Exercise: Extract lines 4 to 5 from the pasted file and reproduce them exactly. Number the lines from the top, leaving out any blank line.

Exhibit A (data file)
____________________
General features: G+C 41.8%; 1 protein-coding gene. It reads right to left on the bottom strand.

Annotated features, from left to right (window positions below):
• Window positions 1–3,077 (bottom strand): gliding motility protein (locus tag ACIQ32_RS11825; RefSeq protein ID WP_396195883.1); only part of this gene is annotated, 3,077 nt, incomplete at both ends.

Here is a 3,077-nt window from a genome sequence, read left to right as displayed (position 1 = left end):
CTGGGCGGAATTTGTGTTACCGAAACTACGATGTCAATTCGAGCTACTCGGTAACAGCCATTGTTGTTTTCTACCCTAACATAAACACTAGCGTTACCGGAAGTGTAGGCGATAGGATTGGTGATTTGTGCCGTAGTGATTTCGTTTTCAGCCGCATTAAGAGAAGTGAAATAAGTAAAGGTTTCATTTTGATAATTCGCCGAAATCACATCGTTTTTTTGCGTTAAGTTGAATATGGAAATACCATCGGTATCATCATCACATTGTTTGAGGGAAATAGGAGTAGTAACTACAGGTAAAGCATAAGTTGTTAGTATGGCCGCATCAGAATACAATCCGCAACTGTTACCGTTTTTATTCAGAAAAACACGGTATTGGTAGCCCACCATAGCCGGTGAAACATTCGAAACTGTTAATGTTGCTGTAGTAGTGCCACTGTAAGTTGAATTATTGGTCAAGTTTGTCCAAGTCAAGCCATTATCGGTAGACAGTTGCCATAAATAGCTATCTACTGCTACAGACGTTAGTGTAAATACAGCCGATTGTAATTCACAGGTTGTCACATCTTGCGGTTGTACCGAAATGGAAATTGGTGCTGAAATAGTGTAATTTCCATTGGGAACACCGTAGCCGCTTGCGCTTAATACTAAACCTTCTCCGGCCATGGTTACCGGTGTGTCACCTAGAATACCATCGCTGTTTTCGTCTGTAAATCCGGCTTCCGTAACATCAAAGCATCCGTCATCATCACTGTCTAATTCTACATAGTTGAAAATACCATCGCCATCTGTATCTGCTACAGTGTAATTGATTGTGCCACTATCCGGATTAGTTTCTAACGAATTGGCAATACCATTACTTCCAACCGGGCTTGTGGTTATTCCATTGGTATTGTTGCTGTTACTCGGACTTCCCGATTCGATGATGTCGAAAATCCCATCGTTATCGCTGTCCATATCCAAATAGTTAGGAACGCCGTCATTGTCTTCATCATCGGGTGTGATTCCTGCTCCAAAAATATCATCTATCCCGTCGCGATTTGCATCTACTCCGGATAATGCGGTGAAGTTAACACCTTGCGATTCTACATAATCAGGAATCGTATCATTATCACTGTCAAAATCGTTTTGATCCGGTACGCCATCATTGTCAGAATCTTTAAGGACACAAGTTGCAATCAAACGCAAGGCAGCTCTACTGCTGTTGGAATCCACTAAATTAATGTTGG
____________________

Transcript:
Here is a 3,077-nt window from a genome sequence, read left to right as displayed (position 1 = left end):
CTGGGCGGAATTTGTGTTACCGAAACTACGATGTCAATTCGAGCTACTCGGTAACAGCCATTGTTGTTTTCTACCCTAACATAAACACTAGCGTTACCGGAAGTGTAGGCGATAGGATTGGTGATTTGTGCCGTAGTGATTTCGTTTTCAGCCGCATTAAGAGAAGTGAAATAAGTAAAGGTTTCATTTTGATAATTCGCCGAAATCACATCGTTTTTTTGCGTTAAGTTGAATATGGAAATACCATCGGTATCATCATCACATTGTTTGAGGGAAATAGGAGTAGTAACTACAGGTAAAGCATAAGTTGTTAGTATGGCCGCATCAGAATACAATCCGCAACTGTTACCGTTTTTATTCAGAAAAACACGGTATTGGTAGCCCACCATAGCCGGTGAAACATTCGAAACTGTTAATGTTGCTGTAGTAGTGCCACTGTAAGTTGAATTATTGGTCAAGTTTGTCCAAGTCAAGCCATTATCGGTAGACAGTTGCCATAAATAGCTATCTACTGCTACAGACGTTAGTGTAAATACAGCCGATTGTAATTCACAGGTTGTCACATCTTGCGGTTGTACCGAAATGGAAATTGGTGCTGAAATAGTGTAATTTCCATTGGGAACACCGTAGCCGCTTGCGCTTAATACTAAACCTTCTCCGGCCATGGTTACCGGTGTGTCACCTAGAATACCATCGCTGTTTTCGTCTGTAAATCCGGCTTCCGTAACATCAAAGCATCCGTCATCATCACTGTCTAATTCTACATAGTTGAAAATACCATCGCCATCTGTATCTGCTACAGTGTAATTGATTGTGCCACTATCCGGATTAGTTTCTAACGAATTGGCAATACCATTACTTCCAACCGGGCTTGTGGTTATTCCATTGGTATTGTTGCTGTTACTCGGACTTCCCGATTCGATGATGTCGAAAATCCCATCGTTATCGCTGTCCATATCCAAATAGTTAGGAACGCCGTCATTGTCTTCATCATCGGGTGTGATTCCTGCTCCAAAAATATCATCTATCCCGTCGCGATTTGCATCTACTCCGGATAATGCGGTGAAGTTAACACCTTGCGATTCTACATAATCAGGAATCGTATCATTATCACTGTCAAAATCGTTTTGATCCGGTACGCCATCATTGTCAGAATCTTTAAGGACACAAGTTGCAATCAAACGCAAGGCAGCTCTACTGCTGTTGGAATCCACTAAATTAATGTTGG